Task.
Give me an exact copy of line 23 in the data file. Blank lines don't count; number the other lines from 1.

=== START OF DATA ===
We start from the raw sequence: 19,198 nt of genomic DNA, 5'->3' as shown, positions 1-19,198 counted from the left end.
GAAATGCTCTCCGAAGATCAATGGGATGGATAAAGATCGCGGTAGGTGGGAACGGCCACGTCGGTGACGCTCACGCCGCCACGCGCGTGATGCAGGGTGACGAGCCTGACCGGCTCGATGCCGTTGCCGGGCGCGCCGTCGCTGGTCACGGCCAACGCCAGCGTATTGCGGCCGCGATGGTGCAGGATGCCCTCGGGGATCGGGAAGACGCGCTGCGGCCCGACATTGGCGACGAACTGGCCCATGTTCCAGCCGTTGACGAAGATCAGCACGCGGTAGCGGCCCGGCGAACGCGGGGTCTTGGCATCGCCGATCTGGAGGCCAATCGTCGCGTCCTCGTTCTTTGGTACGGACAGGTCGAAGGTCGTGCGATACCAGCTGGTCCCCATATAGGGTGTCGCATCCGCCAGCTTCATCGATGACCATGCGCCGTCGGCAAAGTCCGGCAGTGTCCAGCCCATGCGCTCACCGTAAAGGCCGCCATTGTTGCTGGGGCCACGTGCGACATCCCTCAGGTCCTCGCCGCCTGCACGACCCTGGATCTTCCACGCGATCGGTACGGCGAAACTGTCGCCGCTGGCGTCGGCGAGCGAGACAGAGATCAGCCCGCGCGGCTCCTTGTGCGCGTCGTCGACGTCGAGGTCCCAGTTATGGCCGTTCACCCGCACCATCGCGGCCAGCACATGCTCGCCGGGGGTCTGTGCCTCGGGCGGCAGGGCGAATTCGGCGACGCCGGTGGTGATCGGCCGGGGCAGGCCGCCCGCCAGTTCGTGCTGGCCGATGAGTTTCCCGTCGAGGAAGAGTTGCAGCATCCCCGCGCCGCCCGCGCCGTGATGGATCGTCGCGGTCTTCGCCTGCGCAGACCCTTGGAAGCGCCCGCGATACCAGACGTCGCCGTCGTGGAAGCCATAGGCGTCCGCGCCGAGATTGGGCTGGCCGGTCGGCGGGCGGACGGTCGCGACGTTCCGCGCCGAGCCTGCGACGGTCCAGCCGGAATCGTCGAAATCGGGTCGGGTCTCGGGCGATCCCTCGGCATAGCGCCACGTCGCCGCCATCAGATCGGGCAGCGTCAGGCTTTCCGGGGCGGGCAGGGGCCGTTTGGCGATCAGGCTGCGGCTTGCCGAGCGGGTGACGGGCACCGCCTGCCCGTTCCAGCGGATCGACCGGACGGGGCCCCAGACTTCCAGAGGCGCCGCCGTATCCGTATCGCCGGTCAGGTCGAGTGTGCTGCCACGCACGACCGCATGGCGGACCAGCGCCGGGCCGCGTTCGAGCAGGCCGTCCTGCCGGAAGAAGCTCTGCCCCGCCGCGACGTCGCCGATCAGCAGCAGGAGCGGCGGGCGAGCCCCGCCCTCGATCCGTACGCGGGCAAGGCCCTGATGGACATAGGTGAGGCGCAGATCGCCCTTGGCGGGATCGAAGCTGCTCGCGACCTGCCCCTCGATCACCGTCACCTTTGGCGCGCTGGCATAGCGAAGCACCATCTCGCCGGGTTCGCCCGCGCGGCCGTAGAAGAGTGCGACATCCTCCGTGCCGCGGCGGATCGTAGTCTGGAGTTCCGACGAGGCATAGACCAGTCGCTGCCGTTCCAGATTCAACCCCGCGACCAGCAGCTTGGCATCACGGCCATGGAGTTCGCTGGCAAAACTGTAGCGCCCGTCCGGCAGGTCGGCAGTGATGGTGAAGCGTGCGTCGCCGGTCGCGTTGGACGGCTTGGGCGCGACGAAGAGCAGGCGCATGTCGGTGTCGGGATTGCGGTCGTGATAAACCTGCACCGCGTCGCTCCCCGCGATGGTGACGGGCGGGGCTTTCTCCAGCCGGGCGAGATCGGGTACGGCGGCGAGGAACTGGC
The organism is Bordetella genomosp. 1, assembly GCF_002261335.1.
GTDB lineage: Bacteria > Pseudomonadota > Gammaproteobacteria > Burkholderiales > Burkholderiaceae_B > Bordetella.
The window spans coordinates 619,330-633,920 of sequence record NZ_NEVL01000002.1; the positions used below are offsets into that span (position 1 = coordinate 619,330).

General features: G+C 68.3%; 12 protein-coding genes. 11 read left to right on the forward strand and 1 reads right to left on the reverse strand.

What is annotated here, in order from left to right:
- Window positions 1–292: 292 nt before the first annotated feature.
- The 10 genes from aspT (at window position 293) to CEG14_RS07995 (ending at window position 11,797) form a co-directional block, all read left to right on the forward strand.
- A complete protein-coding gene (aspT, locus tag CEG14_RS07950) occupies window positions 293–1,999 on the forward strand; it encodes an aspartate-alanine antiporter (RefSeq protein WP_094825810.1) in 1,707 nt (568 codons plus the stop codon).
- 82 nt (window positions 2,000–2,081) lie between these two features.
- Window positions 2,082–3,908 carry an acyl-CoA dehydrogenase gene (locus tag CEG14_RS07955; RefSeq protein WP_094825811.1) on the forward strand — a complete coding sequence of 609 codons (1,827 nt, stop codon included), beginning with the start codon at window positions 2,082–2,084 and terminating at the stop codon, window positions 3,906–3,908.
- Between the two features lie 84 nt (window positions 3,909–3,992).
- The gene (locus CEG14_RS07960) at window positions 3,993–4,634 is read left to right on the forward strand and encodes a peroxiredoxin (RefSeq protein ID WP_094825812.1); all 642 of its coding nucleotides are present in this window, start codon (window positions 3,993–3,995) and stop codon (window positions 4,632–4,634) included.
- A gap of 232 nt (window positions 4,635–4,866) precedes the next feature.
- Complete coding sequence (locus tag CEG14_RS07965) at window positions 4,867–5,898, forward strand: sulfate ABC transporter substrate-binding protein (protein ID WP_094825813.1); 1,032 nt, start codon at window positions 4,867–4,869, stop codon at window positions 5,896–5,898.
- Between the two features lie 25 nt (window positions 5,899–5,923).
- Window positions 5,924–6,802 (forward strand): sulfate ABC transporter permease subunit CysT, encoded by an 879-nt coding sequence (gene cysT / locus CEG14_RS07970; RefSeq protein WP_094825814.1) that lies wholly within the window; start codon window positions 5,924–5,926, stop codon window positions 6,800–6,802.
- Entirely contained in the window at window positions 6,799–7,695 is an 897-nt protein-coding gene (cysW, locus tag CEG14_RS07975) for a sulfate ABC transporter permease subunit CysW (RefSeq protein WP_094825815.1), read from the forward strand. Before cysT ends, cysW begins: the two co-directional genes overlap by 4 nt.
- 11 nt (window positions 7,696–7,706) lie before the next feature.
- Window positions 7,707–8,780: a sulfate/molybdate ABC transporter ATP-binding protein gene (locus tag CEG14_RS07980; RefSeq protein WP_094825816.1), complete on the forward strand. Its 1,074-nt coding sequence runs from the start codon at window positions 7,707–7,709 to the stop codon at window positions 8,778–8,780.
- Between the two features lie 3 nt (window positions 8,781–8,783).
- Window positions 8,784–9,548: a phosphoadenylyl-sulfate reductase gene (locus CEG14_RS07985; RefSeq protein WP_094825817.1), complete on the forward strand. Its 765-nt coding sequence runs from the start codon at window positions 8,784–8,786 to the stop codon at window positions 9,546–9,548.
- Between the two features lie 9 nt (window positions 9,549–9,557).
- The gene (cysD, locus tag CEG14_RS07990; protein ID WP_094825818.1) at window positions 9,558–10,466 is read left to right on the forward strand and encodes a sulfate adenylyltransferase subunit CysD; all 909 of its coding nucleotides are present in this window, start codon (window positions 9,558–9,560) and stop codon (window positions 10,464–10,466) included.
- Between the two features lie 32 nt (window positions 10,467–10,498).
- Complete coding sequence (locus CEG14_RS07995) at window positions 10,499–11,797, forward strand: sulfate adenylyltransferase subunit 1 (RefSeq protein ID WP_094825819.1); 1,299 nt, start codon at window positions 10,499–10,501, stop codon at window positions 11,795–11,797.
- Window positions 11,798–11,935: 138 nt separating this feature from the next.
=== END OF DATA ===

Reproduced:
- Window positions 8,784–9,548: a phosphoadenylyl-sulfate reductase gene (locus CEG14_RS07985; RefSeq protein WP_094825817.1), complete on the forward strand. Its 765-nt coding sequence runs from the start codon at window positions 8,784–8,786 to the stop codon at window positions 9,546–9,548.